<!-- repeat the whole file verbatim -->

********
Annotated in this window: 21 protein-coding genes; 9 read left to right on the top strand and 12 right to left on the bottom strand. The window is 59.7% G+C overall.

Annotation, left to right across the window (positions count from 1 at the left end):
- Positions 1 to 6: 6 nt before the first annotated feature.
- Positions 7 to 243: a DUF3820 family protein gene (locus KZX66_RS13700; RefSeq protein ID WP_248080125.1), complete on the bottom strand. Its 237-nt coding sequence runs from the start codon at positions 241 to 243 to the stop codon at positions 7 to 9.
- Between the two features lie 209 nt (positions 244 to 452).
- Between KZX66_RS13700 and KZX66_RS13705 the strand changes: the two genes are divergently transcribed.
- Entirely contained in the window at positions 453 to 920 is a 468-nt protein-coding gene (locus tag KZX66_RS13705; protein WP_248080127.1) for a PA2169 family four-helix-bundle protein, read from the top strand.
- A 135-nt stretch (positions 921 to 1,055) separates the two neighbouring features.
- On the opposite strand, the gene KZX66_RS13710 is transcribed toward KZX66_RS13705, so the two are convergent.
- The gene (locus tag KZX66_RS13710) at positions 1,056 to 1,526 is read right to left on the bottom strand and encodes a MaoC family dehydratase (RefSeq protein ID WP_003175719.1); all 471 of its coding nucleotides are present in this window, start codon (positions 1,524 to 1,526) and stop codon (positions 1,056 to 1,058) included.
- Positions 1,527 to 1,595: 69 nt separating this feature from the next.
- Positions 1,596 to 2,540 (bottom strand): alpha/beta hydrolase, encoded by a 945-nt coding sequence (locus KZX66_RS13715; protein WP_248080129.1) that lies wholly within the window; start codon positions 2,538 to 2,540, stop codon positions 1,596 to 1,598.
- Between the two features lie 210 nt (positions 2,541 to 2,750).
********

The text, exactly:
Annotated in this window: 21 protein-coding genes; 9 read left to right on the top strand and 12 right to left on the bottom strand. The window is 59.7% G+C overall.

Annotation, left to right across the window (positions count from 1 at the left end):
- Positions 1 to 6: 6 nt before the first annotated feature.
- Positions 7 to 243: a DUF3820 family protein gene (locus KZX66_RS13700; RefSeq protein ID WP_248080125.1), complete on the bottom strand. Its 237-nt coding sequence runs from the start codon at positions 241 to 243 to the stop codon at positions 7 to 9.
- Between the two features lie 209 nt (positions 244 to 452).
- Between KZX66_RS13700 and KZX66_RS13705 the strand changes: the two genes are divergently transcribed.
- Entirely contained in the window at positions 453 to 920 is a 468-nt protein-coding gene (locus tag KZX66_RS13705; protein WP_248080127.1) for a PA2169 family four-helix-bundle protein, read from the top strand.
- A 135-nt stretch (positions 921 to 1,055) separates the two neighbouring features.
- On the opposite strand, the gene KZX66_RS13710 is transcribed toward KZX66_RS13705, so the two are convergent.
- The gene (locus tag KZX66_RS13710) at positions 1,056 to 1,526 is read right to left on the bottom strand and encodes a MaoC family dehydratase (RefSeq protein ID WP_003175719.1); all 471 of its coding nucleotides are present in this window, start codon (positions 1,524 to 1,526) and stop codon (positions 1,056 to 1,058) included.
- Positions 1,527 to 1,595: 69 nt separating this feature from the next.
- Positions 1,596 to 2,540 (bottom strand): alpha/beta hydrolase, encoded by a 945-nt coding sequence (locus KZX66_RS13715; protein WP_248080129.1) that lies wholly within the window; start codon positions 2,538 to 2,540, stop codon positions 1,596 to 1,598.
- Between the two features lie 210 nt (positions 2,541 to 2,750).